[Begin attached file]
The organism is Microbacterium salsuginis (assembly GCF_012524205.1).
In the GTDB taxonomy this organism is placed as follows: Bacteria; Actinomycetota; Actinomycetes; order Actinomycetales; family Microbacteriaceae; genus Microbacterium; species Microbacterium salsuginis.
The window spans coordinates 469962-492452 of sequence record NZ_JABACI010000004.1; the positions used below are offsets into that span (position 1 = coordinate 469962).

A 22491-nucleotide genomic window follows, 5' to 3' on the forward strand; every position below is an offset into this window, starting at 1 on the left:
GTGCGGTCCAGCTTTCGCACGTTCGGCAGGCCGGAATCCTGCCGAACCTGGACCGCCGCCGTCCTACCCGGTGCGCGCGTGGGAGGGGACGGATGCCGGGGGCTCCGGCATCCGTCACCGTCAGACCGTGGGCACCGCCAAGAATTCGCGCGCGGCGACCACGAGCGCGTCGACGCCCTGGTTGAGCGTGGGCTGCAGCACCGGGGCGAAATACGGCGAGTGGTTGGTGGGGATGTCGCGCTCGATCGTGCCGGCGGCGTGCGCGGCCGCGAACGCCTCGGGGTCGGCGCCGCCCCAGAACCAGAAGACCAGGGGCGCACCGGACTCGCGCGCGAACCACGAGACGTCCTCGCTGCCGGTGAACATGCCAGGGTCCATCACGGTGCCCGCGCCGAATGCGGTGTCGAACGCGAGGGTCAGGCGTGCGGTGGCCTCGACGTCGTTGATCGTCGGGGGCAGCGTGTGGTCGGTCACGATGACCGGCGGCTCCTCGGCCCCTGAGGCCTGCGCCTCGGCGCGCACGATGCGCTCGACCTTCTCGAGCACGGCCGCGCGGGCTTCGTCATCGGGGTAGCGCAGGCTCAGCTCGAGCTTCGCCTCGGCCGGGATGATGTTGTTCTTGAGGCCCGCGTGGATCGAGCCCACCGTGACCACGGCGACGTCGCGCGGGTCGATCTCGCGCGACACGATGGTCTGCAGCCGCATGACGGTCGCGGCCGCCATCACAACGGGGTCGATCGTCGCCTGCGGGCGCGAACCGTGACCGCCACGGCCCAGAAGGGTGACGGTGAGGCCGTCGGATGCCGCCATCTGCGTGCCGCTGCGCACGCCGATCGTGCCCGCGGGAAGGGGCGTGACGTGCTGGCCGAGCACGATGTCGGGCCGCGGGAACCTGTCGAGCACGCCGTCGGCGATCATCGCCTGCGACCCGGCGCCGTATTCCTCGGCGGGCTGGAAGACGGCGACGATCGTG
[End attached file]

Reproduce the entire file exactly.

The organism is Microbacterium salsuginis (assembly GCF_012524205.1).
In the GTDB taxonomy this organism is placed as follows: Bacteria; Actinomycetota; Actinomycetes; order Actinomycetales; family Microbacteriaceae; genus Microbacterium; species Microbacterium salsuginis.
The window spans coordinates 469962-492452 of sequence record NZ_JABACI010000004.1; the positions used below are offsets into that span (position 1 = coordinate 469962).

A 22491-nucleotide genomic window follows, 5' to 3' on the forward strand; every position below is an offset into this window, starting at 1 on the left:
GTGCGGTCCAGCTTTCGCACGTTCGGCAGGCCGGAATCCTGCCGAACCTGGACCGCCGCCGTCCTACCCGGTGCGCGCGTGGGAGGGGACGGATGCCGGGGGCTCCGGCATCCGTCACCGTCAGACCGTGGGCACCGCCAAGAATTCGCGCGCGGCGACCACGAGCGCGTCGACGCCCTGGTTGAGCGTGGGCTGCAGCACCGGGGCGAAATACGGCGAGTGGTTGGTGGGGATGTCGCGCTCGATCGTGCCGGCGGCGTGCGCGGCCGCGAACGCCTCGGGGTCGGCGCCGCCCCAGAACCAGAAGACCAGGGGCGCACCGGACTCGCGCGCGAACCACGAGACGTCCTCGCTGCCGGTGAACATGCCAGGGTCCATCACGGTGCCCGCGCCGAATGCGGTGTCGAACGCGAGGGTCAGGCGTGCGGTGGCCTCGACGTCGTTGATCGTCGGGGGCAGCGTGTGGTCGGTCACGATGACCGGCGGCTCCTCGGCCCCTGAGGCCTGCGCCTCGGCGCGCACGATGCGCTCGACCTTCTCGAGCACGGCCGCGCGGGCTTCGTCATCGGGGTAGCGCAGGCTCAGCTCGAGCTTCGCCTCGGCCGGGATGATGTTGTTCTTGAGGCCCGCGTGGATCGAGCCCACCGTGACCACGGCGACGTCGCGCGGGTCGATCTCGCGCGACACGATGGTCTGCAGCCGCATGACGGTCGCGGCCGCCATCACAACGGGGTCGATCGTCGCCTGCGGGCGCGAACCGTGACCGCCACGGCCCAGAAGGGTGACGGTGAGGCCGTCGGATGCCGCCATCTGCGTGCCGCTGCGCACGCCGATCGTGCCCGCGGGAAGGGGCGTGACGTGCTGGCCGAGCACGATGTCGGGCCGCGGGAACCTGTCGAGCACGCCGTCGGCGATCATCGCCTGCGACCCGGCGCCGTATTCCTCGGCGGGCTGGAAGACGGCGACGATCGTG